Jennifer A. Gillenwater, Alex Kulesza, Sergei Vassilvitskii, Zelda E. Mariet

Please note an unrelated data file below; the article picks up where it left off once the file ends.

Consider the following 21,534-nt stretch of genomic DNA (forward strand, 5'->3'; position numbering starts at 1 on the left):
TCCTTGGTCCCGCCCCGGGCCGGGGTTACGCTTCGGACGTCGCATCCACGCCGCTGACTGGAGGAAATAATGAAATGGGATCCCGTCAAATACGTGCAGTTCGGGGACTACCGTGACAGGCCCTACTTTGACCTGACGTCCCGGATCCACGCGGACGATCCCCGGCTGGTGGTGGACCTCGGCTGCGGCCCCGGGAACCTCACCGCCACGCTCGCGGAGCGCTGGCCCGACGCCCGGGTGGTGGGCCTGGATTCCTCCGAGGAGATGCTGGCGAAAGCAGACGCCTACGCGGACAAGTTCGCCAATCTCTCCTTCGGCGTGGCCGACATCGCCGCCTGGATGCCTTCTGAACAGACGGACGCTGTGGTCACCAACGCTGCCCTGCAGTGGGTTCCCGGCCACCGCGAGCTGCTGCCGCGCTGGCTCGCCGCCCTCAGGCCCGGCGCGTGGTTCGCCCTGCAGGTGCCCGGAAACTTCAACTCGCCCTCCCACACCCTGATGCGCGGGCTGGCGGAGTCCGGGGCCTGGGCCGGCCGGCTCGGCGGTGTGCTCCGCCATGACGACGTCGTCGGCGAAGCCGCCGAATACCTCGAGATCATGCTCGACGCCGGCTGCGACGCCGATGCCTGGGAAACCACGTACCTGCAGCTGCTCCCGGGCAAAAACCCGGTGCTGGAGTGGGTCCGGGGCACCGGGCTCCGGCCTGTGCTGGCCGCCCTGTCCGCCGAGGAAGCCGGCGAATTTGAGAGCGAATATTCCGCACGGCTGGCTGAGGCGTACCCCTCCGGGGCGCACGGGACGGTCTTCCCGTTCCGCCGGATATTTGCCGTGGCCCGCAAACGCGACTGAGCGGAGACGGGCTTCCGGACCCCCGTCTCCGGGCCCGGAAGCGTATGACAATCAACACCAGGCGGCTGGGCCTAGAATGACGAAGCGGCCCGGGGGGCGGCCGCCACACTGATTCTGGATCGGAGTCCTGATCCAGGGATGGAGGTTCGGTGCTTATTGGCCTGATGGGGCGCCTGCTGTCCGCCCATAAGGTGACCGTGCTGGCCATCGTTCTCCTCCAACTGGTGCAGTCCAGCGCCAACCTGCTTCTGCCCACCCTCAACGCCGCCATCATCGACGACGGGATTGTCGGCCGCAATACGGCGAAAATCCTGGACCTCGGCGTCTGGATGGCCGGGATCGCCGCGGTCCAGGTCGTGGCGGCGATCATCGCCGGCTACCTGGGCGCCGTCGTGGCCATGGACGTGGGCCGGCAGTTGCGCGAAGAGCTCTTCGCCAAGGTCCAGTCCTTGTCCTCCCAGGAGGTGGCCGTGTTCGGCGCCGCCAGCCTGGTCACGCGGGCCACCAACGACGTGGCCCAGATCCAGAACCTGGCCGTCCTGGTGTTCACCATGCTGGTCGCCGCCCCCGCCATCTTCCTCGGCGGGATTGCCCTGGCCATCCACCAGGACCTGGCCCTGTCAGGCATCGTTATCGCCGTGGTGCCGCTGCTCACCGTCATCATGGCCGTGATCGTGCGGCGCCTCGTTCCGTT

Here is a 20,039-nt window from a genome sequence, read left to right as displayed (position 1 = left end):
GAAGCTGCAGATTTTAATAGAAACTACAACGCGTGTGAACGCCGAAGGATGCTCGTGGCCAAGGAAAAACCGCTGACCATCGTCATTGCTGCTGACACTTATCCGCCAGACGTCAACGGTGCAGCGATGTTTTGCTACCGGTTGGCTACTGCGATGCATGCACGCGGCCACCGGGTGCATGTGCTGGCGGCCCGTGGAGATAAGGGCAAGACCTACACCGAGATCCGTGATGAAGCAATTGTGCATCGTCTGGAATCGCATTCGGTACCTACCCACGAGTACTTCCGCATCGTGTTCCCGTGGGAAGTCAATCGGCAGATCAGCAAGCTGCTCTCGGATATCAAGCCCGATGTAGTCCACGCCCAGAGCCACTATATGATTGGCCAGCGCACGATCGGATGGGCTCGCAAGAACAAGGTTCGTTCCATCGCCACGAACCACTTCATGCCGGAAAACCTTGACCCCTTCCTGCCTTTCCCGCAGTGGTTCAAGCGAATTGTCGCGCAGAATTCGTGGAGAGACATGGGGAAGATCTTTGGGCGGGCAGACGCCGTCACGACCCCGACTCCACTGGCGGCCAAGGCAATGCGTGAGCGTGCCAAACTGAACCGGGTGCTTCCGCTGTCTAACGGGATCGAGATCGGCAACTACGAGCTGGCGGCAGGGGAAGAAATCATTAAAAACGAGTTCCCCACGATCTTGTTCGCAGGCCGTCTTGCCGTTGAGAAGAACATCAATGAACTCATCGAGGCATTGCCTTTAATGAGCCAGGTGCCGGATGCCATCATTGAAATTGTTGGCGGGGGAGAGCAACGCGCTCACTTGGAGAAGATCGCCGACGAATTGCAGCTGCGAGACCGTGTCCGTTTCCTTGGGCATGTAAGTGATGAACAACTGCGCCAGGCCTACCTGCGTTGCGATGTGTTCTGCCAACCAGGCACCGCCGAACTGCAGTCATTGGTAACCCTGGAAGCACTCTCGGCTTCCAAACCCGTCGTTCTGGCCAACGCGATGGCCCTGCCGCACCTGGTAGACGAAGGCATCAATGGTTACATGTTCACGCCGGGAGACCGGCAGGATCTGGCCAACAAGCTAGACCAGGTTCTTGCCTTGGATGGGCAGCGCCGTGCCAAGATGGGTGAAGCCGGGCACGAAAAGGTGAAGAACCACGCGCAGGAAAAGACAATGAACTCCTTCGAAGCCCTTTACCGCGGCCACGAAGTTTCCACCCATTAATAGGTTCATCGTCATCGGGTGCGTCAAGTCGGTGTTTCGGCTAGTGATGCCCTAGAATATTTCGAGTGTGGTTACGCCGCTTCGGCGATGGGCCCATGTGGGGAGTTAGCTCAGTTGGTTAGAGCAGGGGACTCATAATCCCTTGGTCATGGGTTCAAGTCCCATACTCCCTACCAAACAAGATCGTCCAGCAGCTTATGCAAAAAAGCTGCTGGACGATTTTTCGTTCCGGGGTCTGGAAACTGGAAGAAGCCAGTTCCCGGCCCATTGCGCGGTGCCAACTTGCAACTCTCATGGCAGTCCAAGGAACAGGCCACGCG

Determinantal point processes (DPPs) are well-suited to recommender systems where the goal is to generate collections of diverse, high-quality items. In the existing literature this is usually formulated as finding the mode of the DPP (the so-called MAP set). However, the MAP objective inherently assumes that the DPP models "optimal" recommendation sets, and yet obtaining such a DPP is nontrivial when there is no ready source of example optimal sets. In this paper we advocate an alternative framework for applying DPPs to recommender systems. Our approach assumes that the DPP simply models user engagements with recommended items, which is more consistent with how DPPs for recommender systems are typically trained. With this assumption, we are able to formulate a metric that measures the expected number of items that a user will engage with. We formalize this optimization of this metric as the Maximum Induced Cardinality (MIC) problem. Although the MIC objective is not submodular, we show that it can be approximated by a submodular function, and that empirically it is well-optimized by a greedy algorithm.